Director: James W. Caradog. Starring: Caity Lotz, Toby Stephens, Denis Lawson, Pooneh Hajimohammadi, Sam Hazeldine. UK, 2013. Budget: $1 million. Box office: $322,000 DVD sales. IMDb: 6.1. My rating: 3.5/4. Noir cyberpunk tale about a thin line that separates humans and A. I.
– How do I know that you’re alive and not just a clever imitation of life?
(one of the main scientists)
”The Machine” beats the recent ”Ghost in the Shell” adaptation with an incredible ease. If it were done in the 80-s, it would have been a cult movie. But it’s a 2013 directional debut by the Welsh director James W. Caradog, so let’s just be humble and categorize it as… almost excellent.
I have often been harsh with independent sci-fi about A. I. There hasn’t been much of it in last decade – I mean, the good one that makes think and feel, like ”Automata’ or ”Ex Machina”. Most of the others failed, taking the easy path of violence like ”A. I. against humans” or puzzles like “guess-who-is-robot-who-is-human”, which I find it incredibly boring.
So I prepared for the worst after watching the trailer of ”The Machine”, but found out something completely different. And it seems not only me. I have no idea why it was promoted (according to the trailer and poster) as an action-based sci-fi about A. I. ”The Machine” unexpectedly turns out to be dense, smart and sensible science fiction, and in the last place it’s about gore and rampage.
The plot. Near future. The West is in state of a Cold War with China. British scientists are working on creating android killing machines that will help in case of a real war that seems inevitable. Implants and artificial limbs for humans are being developed. Ava, a young scientist, joins Vincent in the hidden research facility in the attempt to develop the first self-aware artificial intellect. But they are on the edge of something bigger.
What I liked. ”The Machine” feels like a spiritual sibling of ”Blade Runner”, but consciously done in a harsher way. What surprised me most is that often it felt really scary – and not because of some cheap thrills. It’s because of how well it shows a thin line between humans and androids. Fear of the unknown. Few examples…
- The guards that work as security in this research facility are for the most part wounded or partially disabled war veterans. They were given artificial limbs to substitute missing body parts or special implants that help to recover whatever sense they miss (in case their brain, sight, hearing etc were damaged), but it has certain side effects. Pretty soon they lose the ability to speak – nobody knows why, but a brilliant explanation is given later in the movie – and it seems that they start to have more of the machine than of human.
- As the Machine (the main character) is ”born”, she behaves almost as a normal human, with small subtle differences that feel incredibly weird. There is a brilliant episode when the Machine is thinking that she is smiling to Vincent, but in fact her ”smile” looks like a sinister grin because she doesn’t know how to smile – but she doesn’t realize it, saying that she smiles it in the same way as humans. The Machine doesn’t see the difference, so she heads to the mirror in order to learn how to smile. It looks creepy. This scene alone feels incredibly powerful.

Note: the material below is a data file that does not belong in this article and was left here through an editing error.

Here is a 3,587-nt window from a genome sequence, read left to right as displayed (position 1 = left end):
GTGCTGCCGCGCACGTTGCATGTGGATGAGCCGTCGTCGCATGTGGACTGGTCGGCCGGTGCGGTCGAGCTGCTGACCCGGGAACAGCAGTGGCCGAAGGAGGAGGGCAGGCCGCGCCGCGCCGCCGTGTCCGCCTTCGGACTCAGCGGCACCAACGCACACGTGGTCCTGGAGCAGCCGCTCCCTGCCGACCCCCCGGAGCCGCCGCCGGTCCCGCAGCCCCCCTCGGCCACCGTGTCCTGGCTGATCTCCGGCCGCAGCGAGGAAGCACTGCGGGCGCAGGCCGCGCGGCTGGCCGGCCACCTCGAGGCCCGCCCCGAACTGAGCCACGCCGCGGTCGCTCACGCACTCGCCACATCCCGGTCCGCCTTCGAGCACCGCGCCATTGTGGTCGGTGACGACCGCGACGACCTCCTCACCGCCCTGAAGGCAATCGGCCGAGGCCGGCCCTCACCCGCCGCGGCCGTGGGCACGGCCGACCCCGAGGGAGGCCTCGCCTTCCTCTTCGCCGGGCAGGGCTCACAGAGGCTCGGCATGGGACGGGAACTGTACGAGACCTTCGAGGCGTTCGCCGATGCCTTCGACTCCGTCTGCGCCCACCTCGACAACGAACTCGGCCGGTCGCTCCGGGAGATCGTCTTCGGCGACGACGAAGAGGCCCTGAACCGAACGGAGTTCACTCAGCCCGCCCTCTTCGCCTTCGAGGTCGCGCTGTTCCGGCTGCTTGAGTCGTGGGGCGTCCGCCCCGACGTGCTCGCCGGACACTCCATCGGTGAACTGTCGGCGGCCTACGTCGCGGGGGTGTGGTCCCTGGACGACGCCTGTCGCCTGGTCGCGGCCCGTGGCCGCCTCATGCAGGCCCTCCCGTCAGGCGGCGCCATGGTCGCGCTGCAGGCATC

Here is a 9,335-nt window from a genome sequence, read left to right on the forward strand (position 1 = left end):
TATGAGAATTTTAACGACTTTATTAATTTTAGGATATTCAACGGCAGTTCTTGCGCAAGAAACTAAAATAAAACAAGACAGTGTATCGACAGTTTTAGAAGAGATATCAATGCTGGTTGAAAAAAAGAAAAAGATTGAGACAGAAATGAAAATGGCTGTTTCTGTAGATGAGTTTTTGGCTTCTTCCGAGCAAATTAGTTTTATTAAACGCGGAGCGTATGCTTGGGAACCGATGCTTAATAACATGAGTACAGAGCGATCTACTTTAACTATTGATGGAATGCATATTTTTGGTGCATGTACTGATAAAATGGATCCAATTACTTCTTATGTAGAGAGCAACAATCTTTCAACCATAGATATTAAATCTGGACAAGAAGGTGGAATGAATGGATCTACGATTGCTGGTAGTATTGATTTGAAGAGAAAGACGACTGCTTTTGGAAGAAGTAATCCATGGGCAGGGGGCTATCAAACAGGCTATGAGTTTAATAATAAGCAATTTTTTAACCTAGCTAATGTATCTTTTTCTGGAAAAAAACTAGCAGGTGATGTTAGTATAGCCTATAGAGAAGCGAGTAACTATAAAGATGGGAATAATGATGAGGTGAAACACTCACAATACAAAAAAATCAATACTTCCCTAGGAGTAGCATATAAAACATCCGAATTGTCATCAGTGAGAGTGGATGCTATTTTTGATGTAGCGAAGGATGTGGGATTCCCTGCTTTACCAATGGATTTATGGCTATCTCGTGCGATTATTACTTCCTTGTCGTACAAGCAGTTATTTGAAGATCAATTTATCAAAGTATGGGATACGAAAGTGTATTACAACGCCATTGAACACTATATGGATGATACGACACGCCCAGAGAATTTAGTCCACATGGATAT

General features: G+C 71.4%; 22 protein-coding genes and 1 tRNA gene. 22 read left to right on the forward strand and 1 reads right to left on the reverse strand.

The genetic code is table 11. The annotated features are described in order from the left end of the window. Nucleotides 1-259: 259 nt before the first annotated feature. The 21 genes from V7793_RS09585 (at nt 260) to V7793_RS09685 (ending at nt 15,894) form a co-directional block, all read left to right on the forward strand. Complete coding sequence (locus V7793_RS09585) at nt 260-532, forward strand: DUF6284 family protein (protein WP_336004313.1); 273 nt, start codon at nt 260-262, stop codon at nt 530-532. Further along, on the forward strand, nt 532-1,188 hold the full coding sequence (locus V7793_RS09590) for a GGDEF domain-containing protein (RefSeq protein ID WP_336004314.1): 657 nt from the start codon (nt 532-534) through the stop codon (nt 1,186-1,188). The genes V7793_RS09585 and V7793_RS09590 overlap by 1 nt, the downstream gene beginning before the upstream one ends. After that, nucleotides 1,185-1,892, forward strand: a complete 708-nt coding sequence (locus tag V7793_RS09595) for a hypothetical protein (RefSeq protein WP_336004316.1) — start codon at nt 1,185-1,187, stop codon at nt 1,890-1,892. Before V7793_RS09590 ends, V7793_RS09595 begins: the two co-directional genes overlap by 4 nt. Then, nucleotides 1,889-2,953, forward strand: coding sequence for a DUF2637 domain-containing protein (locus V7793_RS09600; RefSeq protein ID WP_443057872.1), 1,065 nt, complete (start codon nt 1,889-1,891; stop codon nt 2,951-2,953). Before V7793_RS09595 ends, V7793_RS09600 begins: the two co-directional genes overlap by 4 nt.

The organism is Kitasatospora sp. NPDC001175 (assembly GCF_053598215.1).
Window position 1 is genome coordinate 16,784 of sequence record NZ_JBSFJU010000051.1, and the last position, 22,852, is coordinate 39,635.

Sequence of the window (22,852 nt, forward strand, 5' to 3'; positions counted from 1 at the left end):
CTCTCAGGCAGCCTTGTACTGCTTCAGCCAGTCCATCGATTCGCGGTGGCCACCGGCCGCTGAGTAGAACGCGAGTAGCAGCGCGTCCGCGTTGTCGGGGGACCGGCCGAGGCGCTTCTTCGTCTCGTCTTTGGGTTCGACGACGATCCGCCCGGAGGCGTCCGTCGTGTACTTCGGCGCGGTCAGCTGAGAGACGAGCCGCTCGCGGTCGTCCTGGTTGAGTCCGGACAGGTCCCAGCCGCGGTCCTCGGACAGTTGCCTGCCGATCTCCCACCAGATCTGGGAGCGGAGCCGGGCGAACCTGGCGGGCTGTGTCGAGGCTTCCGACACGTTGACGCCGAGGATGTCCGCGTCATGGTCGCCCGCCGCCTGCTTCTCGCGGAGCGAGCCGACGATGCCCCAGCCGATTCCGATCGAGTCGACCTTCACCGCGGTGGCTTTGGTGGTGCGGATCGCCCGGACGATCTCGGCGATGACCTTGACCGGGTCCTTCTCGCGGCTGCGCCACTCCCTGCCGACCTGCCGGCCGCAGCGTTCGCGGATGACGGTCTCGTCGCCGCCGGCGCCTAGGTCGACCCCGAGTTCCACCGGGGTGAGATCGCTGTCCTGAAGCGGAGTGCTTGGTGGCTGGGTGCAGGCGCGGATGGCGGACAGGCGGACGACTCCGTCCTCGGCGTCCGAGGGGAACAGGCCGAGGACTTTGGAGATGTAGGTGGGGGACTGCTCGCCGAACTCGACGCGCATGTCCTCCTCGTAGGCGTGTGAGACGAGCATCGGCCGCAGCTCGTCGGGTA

Plus there are many episodes that feel really tense as they show broken, distorted human emotions, as if seen through a broken glass. Very creative and thoughtful approach. ”The Machine” shares a lot with the recent adaptation of ”Ghost in the Shell”, but it explores things in a deeper and more original way. Shame on you, Hollywood.
The acting is much better that one could expect from a $1 million budget directional debut of this kind – and not only from main protagonists Caity Lotz (awesome double role here), Toby Stephens and Denis Lawson, but from incredible background characters as well. Iranian-born Pooneh Hajimohammadi and Sam Hazeldine did especially a great job, portraying people with mutilated and warped senses and emotions, avoiding any kind of cliches that are typical for the genre. Kaity Lotz was very good (nothing to do with awful ”400 Days“), taking the role more seriously than portraying just a newly-created A. I. She managed to show a very wide array of emotions, from childish first steps and mistakes to delusions and learning how to survive in a cruel human world.
The movie is beautiful visually as well. It borrows a lot from “Blade Runner” visual style, and thanks God it does. It never becomes the end in itself though, blending the visuals with the narrative and using them as an integral part of the story. Everything feels organic here. With a tiny $1 million budget the Welsh director James W. Caradog and his team did really a good job. The movie never looks cheap. The synth-based soundtrack gives the warm 80-s feel as well.
What I didn’t like. There are certain moments that feel a little bit like a cliche (mostly the villain part that felt strained), but compared to the overall creativity and thoughtfulness put into the movie, let’s just close eyes to it. Finally, you cannot want everything from such a good debut like here.
Worth watching? Yes. ”The Machine” unexpectedly turned out to be one of the most original and well-crafted movies about A. I. of the last decade. It may not be as delicate and refined as ”Ex Machina” – and we don’t need another ”Ex Machina” anyway, don’t we? – but feels fresh, original and creative. Good old dense cyberpunk with an intense texture and often scary feel. A must-see for anyone who’s into thinking sci-fi.